Numerous factors from genetics to lifestyle choices can contribute towards the development of high cholesterol, often known as “The Silent Killer”.
A new report has revealed that most people with dangerously high cholesterol levels (or a genetic susceptibility) are untreated and do not take statins, the drug which lowers the production of cholesterol by the liver. As a part of the study, researchers from Harvard analyzed data collected from 1999 to 2014 from U.S. adults age 20 and over.
Normal levels of cholesterol, produced by the body as well as consumed in the form of food, are required for the healthy functioning of the body. But when these levels reach a high concentration in the blood, fatty deposits may develop in the blood vessels, disrupting blood flow through the arteries. As a result, the risk of heart attack can rise as the organ does not receive enough oxygen-rich blood. People with high cholesterol are also at risk for stroke and blood clots.
A number of factors can contribute towards the development of high cholesterol, with some being controllable.
Consuming foods that are high in saturated fat and trans fat (meat, whole milk, chips, cheese, fried foods etc.) can increase levels of cholesterol. Those who lead a sedentary lifestyle and are overweight are likely to have low levels of High-density lipoprotein (HDL), which is responsible for transporting excess cholesterol back to the liver. Cigarette smoking is also known to reduce HDL.
Genetics can be an uncontrollable factor as individuals are more likely to inherit high cholesterol (familial hypercholesterolemia) when it runs in the family. Other high-risk groups include people who have diseases such as hypothyroidism, chronic kidney disease, and certain types of liver disease.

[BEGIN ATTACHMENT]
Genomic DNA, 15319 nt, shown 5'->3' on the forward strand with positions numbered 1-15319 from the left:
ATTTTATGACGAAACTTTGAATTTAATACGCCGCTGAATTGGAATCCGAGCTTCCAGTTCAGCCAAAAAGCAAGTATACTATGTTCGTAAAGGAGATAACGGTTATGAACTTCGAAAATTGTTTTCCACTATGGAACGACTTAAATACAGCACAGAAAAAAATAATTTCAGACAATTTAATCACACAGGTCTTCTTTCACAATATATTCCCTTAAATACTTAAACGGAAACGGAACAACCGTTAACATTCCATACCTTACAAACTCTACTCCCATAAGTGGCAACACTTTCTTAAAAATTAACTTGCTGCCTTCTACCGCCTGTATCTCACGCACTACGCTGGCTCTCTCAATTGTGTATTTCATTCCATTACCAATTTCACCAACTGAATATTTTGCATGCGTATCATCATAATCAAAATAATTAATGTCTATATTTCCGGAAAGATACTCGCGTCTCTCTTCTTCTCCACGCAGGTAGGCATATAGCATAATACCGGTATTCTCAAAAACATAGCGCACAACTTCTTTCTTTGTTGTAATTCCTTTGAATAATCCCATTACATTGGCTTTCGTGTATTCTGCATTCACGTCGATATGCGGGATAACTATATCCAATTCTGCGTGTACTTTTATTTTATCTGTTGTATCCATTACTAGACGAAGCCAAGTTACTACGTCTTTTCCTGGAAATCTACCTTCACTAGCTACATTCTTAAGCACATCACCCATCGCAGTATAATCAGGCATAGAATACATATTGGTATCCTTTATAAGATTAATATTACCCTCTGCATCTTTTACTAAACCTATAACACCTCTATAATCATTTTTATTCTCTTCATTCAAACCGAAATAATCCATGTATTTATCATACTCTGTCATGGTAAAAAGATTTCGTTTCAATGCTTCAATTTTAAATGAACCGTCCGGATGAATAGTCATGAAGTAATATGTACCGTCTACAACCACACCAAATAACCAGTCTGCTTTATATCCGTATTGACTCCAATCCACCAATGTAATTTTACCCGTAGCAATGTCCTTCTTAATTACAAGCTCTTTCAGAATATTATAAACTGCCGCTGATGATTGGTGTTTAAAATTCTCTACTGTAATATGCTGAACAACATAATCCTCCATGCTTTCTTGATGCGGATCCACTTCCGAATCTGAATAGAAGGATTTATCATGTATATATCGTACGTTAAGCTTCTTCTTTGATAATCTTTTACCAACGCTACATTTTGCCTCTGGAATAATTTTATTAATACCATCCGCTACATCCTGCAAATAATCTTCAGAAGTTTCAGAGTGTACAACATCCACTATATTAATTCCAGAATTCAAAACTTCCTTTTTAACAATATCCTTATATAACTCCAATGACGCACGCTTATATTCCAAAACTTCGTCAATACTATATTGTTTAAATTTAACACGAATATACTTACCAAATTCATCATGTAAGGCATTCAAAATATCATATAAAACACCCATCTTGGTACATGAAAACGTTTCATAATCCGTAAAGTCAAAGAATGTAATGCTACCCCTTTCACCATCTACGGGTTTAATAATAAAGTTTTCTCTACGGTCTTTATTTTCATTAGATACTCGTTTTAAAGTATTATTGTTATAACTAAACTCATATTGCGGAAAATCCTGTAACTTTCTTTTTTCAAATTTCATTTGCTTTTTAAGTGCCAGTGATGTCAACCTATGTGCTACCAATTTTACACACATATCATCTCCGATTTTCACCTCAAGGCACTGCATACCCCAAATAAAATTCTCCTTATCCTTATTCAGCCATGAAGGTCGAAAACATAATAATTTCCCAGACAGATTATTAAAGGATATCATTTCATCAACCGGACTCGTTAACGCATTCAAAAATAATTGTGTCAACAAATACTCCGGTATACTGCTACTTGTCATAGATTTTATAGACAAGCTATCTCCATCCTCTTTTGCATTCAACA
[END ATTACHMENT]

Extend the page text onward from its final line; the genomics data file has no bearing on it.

The danger of having high cholesterol is that it does not cause any symptoms, which has earned itself names like “The Silent Killer”. Taking a blood test that measures cholesterol levels is the only way to identify its existence.
“For the majority of people, there are no symptoms until they have a heart attack. Patients may have bumps (i.e. deposits of cholesterol) around the eyes or bumps on the tendons, but many patients don’t. A white ring around the cornea of the eye is sometimes seen in patients even under the age of 45,” explains Dr. James Underberg, from the NYU Center for Prevention of Cardiovascular Disease and president of the National Lipid Association.
With the arising question of how to prevent high cholesterol, experts suggest that maintaining a healthy weight and increasing daily physical activity are good places to start.
Adding more whey protein to the diet can help reduce Low-density lipoprotein (LDL). The same effect is seen with the consumption of soluble fiber which is found in foods like oat, fruits, beans, lentils, and vegetables. Moderating alcohol consumption and quitting smoking are both known to improve HDL levels and reduce the risk of cardiovascular disease. Overall, it can be noted that these prevention tactics largely overlap with heart-healthy diets and lifestyle choices.